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Human Exploration Telerobotics Smart SPHERES Face Tracking on the International Space Station
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Human Exploration Telerobotics Smart SPHERES Face Tracking on the International Space Station

Mike Hopkins tested face detection and tracking code with the Smart Synchronized Position, Hold, Engage, and Reorient Experimental Satellites (SPHERES) on the International Space Station (ISS). An Android smartphone was attached to the SPHERES and captured video of Mike's face. The Android face detection feature was used to lock onto Mike’s face, then the smartphone directed the satellite to move to keep Mike's face in the frame and maintain a distance of 0.75 to 1.25 m, judging distance by the space between his eyes. Mike also tested the Smart SPHERES ability to lock and track by using a photograph of someone’s face on his iPad as the target.

BACKGROUND: The Human Exploration Telerobotics (HET) project demonstrates how telerobotics – robots remotely operated by astronauts or ground controllers – can be used to perform a variety of routine, highly repetitive, dangerous, or long-duration tasks. The primary goal of HET is to improve NASA’s understanding of the requirements, benefits, limitations, costs, and risks of integrating telerobotics into future deep-space exploration missions.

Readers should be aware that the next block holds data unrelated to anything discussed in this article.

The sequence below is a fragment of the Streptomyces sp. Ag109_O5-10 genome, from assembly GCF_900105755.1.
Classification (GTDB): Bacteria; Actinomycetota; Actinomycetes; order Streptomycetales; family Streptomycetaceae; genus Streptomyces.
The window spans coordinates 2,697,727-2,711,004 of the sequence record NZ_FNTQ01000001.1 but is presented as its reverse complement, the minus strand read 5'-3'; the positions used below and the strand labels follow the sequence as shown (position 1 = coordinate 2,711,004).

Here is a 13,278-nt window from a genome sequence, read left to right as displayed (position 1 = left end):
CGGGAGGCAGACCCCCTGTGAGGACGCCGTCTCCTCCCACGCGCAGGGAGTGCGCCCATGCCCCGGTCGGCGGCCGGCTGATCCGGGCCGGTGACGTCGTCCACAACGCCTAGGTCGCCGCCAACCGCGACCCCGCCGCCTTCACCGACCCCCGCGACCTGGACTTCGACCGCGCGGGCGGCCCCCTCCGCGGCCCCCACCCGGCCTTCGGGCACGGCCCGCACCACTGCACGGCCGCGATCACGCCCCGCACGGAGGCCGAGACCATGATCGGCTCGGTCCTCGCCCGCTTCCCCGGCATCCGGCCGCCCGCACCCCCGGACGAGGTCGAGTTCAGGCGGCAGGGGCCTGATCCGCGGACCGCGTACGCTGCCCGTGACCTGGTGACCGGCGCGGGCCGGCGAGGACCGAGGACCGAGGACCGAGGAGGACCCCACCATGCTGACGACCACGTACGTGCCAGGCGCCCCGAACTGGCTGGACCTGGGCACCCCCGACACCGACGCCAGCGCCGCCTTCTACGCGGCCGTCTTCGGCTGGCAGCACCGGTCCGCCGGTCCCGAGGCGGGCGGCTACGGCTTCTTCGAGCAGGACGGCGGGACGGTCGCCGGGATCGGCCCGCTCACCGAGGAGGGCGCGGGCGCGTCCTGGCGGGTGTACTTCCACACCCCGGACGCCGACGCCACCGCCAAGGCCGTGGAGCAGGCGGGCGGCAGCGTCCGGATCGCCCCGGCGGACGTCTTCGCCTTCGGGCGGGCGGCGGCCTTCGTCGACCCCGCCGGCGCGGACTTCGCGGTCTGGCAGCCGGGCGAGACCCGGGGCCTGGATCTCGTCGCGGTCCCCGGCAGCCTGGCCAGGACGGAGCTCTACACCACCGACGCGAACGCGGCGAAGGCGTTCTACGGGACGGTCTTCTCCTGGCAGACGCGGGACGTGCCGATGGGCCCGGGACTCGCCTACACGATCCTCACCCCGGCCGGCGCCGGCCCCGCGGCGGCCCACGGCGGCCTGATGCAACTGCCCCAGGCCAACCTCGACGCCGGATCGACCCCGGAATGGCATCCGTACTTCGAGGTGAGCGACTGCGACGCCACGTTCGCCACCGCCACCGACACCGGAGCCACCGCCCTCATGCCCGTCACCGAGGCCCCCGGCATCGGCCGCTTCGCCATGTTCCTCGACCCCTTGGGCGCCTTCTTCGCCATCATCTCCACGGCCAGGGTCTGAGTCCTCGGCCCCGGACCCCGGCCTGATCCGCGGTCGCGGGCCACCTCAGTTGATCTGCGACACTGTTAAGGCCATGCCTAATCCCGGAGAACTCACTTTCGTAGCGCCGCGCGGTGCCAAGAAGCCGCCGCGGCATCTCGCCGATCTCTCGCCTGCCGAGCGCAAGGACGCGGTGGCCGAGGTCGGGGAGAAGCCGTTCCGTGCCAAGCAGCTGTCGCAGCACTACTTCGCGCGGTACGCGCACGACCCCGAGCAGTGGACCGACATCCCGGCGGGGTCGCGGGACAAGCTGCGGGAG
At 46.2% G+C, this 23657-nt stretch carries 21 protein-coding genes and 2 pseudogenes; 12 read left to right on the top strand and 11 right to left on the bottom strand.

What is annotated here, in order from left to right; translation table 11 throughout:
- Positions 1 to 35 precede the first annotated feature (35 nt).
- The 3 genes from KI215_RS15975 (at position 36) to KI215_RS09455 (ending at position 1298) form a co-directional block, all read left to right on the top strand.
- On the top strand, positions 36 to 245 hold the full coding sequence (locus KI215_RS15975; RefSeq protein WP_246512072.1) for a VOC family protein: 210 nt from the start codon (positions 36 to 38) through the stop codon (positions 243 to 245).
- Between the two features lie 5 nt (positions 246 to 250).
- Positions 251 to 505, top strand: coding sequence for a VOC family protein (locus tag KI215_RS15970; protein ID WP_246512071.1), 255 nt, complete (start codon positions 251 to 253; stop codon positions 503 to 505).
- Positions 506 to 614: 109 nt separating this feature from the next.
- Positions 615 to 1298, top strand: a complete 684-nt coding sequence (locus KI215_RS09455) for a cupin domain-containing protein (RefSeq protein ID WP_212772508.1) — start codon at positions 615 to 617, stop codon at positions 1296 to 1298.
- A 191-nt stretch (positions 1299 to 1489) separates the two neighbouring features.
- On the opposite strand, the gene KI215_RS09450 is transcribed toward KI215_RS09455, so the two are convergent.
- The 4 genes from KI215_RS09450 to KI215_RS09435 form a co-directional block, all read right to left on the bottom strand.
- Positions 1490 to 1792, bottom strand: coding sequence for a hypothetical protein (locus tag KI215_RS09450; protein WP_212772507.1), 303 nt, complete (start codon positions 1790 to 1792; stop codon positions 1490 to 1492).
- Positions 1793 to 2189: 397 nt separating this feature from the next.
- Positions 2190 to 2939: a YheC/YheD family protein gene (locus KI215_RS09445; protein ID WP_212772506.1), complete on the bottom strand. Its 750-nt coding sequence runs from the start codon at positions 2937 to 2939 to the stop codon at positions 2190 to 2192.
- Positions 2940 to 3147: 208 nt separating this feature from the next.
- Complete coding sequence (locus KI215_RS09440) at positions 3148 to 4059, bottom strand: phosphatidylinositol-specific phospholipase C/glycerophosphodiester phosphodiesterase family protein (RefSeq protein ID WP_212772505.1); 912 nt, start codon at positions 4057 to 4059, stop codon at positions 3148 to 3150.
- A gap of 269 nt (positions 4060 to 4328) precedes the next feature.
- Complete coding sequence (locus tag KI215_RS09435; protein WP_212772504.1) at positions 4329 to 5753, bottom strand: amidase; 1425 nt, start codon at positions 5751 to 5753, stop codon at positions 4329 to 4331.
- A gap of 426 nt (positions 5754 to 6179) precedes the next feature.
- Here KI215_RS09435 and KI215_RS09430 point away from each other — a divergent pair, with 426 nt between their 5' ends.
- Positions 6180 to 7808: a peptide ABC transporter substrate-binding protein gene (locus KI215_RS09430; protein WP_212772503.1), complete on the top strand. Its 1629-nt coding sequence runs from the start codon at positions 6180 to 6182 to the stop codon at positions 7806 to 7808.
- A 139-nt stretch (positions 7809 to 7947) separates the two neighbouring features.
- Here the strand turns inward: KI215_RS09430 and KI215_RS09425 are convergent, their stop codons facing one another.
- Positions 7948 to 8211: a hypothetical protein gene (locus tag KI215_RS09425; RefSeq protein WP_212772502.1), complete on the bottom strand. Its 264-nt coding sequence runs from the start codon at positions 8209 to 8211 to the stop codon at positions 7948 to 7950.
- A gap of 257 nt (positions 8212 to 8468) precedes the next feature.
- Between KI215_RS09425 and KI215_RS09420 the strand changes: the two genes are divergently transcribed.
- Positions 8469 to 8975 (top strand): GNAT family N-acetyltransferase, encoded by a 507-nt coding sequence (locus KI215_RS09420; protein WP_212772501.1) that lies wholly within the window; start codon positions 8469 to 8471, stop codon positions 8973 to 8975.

The Synchronized Position, Hold, Engage, Reorient Experimental Satellites (SPHERES) were originally developed by the Massachusetts Institute of Technology (MIT) through the Defense Advanced Research Projects Agency (DARPA) and NASA Small Business Innovation Research (SBIR) funding. The HET project added an Android smartphone (Google Nexus S), as well as robotics software, to transform the SPHERES into “Smart SPHERES” – free-flying telerobots equipped with cameras, accelerometers, wireless, and high-performance embedded computing.

TEAM: Terry Fong, Jason Lum, Chris Provencher, and DW Wheeler

NASA PROGRAM FUNDING: Technology Demonstration Missions (TDM) program, Space Technology Mission Directorate (STMD)

Contact: Chris Provencher

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